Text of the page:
Film Review: The Tender Bar is well-meaning, yet mediocre storytelling that shines brightest through Ben Affleck’s gentle performance

The Tender Bar is very much the type of film we’ve seen before, and, unfortunately for George Clooney‘s well-meaning dramedy, it’s been done better than what this narrative ultimately presents.

A coming-of-age story where the protagonist overcomes his or her personal and professional struggles to achieve ultimate success, all the while guided by a wise mentor, is a trope in of itself adhered to in the most standard of fashions, where the only worthy ingredient involved in Clooney’s film is Ben Affleck.

As Charlie, a Long Island bartender who pours just as much wisdom as he does liquor, Affleck injects The Tender Bar with the spark it needs to stay investing, with the majority of the film so underwhelmingly middle-of-the-road that it needs as much of Affleck’s charm as humanly possible.  He’s the uncle to young J.R. (played as a child by Daniel Ranieri and a young adult by Tye Sheridan), a hopeful writer who hasn’t entirely recovered from the abandonment of his father (Max Martini) in his childhood.

Mother dearest (Lily Rabe, doing what she can with pretty thankless material) hopes that a brief stint back under her own father’s roof (Christopher Lloyd, always a pleasure to see on screen) will be enough to jumpstart her own life too, and the change of scenery seems to treat J.R. well, with much of the film devoted to how his wise uncle’s musings assisted him as he got older.

After such a promising start to his directorial career with efforts like Confessions of a Dangerous Mind and Good Night, and Good Luck, it’s a shame to see Clooney’s stance behind the camera dwindle so much.  Whilst there’s nothing flat-out terrible about The Tender Bar, it’s just so mediocre that audiences are likely to end up at the film’s final destination long before it gets there itself; the voice-over narration which sound like outtakes from The Wonder Years not helping matters either.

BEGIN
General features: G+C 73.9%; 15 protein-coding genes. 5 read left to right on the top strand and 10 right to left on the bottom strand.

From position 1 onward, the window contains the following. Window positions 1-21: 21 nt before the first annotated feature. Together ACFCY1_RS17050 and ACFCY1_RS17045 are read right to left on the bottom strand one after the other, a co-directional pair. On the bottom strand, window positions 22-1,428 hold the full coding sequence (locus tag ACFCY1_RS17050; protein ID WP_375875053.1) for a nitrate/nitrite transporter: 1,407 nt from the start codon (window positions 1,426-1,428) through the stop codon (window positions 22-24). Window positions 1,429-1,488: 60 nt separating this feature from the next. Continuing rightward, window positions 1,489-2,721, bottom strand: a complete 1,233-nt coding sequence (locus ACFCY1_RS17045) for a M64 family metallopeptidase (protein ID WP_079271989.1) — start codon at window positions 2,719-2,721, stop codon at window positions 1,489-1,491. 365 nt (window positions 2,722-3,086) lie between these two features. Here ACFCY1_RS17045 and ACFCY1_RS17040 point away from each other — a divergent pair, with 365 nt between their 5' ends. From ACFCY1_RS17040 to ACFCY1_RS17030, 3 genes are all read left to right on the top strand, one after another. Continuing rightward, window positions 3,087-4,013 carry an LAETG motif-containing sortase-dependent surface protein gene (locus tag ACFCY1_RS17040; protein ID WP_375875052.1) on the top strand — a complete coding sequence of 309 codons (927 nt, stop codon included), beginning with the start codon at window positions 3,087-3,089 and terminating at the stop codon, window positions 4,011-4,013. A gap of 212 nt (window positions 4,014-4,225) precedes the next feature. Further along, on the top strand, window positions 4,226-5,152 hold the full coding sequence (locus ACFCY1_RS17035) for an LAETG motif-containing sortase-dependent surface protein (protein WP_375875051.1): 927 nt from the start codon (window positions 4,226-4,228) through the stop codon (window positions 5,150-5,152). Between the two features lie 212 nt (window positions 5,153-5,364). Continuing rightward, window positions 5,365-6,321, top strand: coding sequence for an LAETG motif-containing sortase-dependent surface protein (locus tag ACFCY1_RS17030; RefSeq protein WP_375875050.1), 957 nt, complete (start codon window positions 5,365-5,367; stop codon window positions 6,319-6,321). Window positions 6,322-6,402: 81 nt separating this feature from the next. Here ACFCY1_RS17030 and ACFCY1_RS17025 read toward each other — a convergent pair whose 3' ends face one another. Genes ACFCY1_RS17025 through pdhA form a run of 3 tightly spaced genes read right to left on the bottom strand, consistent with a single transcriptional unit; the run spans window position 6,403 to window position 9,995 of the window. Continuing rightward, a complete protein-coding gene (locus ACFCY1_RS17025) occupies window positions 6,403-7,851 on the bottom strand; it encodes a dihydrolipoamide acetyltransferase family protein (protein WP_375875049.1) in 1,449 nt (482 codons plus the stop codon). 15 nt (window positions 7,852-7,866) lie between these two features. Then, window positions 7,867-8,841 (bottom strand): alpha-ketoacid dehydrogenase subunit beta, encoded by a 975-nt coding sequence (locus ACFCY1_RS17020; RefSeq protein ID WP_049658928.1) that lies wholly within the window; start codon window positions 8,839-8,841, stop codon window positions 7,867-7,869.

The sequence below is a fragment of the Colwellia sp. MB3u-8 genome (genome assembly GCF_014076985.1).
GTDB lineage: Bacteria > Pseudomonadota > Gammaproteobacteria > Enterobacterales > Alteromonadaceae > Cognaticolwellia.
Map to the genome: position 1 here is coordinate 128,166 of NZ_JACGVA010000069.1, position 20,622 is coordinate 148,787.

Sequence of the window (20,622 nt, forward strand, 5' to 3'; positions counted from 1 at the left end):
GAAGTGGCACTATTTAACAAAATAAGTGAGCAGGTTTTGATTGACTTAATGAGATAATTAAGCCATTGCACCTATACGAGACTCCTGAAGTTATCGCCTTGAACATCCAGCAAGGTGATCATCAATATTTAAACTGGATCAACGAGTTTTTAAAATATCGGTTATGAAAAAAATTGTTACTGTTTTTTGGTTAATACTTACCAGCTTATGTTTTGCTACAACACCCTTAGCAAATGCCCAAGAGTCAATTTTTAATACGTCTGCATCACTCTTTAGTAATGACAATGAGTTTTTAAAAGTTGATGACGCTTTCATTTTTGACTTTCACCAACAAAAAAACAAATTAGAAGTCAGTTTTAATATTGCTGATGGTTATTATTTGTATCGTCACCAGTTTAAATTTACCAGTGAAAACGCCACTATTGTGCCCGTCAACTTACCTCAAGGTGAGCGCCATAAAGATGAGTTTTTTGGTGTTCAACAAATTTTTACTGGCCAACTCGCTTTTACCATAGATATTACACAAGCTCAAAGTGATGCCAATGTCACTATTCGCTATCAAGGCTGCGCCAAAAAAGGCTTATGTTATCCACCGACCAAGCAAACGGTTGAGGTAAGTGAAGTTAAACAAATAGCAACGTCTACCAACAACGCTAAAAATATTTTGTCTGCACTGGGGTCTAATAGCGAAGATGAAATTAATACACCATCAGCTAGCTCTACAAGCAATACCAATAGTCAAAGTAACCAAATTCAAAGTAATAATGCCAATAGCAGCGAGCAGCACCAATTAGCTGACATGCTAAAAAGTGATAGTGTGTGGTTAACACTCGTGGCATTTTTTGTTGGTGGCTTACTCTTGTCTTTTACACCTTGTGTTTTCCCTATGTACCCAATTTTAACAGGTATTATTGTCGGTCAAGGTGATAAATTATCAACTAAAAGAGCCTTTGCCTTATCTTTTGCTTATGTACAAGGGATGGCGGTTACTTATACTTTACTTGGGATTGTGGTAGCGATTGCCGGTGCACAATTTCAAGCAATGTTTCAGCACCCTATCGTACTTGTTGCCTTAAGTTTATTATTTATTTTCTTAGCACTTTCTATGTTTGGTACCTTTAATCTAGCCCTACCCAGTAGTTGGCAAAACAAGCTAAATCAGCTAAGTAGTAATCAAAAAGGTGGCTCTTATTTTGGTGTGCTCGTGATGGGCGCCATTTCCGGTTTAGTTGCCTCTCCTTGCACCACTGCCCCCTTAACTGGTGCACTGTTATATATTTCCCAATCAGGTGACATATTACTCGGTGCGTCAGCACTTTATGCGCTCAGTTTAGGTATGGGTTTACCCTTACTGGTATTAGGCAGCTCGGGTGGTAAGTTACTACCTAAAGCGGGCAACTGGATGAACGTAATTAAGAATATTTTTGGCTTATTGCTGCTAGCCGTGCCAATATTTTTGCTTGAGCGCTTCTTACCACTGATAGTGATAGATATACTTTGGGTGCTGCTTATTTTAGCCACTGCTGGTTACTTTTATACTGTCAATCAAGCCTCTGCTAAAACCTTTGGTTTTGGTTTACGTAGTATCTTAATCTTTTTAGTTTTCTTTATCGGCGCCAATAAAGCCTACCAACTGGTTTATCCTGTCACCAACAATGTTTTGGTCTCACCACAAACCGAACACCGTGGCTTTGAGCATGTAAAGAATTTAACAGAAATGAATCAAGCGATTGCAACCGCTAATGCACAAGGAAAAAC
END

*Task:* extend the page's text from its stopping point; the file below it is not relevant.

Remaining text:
Though J.R. finding his way as a writer is what the film should have us care about – which doesn’t prove as interesting, with Sheridan a rather bland lead – it continually circles back around to Affleck’s Charlie, the actor injecting character into an archetype we’ve seen countless times before, consistently elevating the material when given the chance; though this isn’t on par with his delightfully wicked work in The Last Duel, he has been rightfully awarded a Golden Globe nomination for Best Supporting Actor at this year’s ceremony for the compelling work he’s so often undervalued for.

A film that goes through the motions, and doesn’t seem to want to do anything more, The Tender Bar is harmless fluff that even Affleck, stellar as he is, can’t save from stifled commonplaceness, try as he might.

TWO STARS (OUT OF FIVE)

The Tender Bar will be available to stream on Amazon Prime Video from January 7th, 2022.

Peter Gray

Film critic with a penchant for Dwayne Johnson, Jason Momoa, Michelle Pfeiffer and horror movies, harbouring the desire to be a face of entertainment news.

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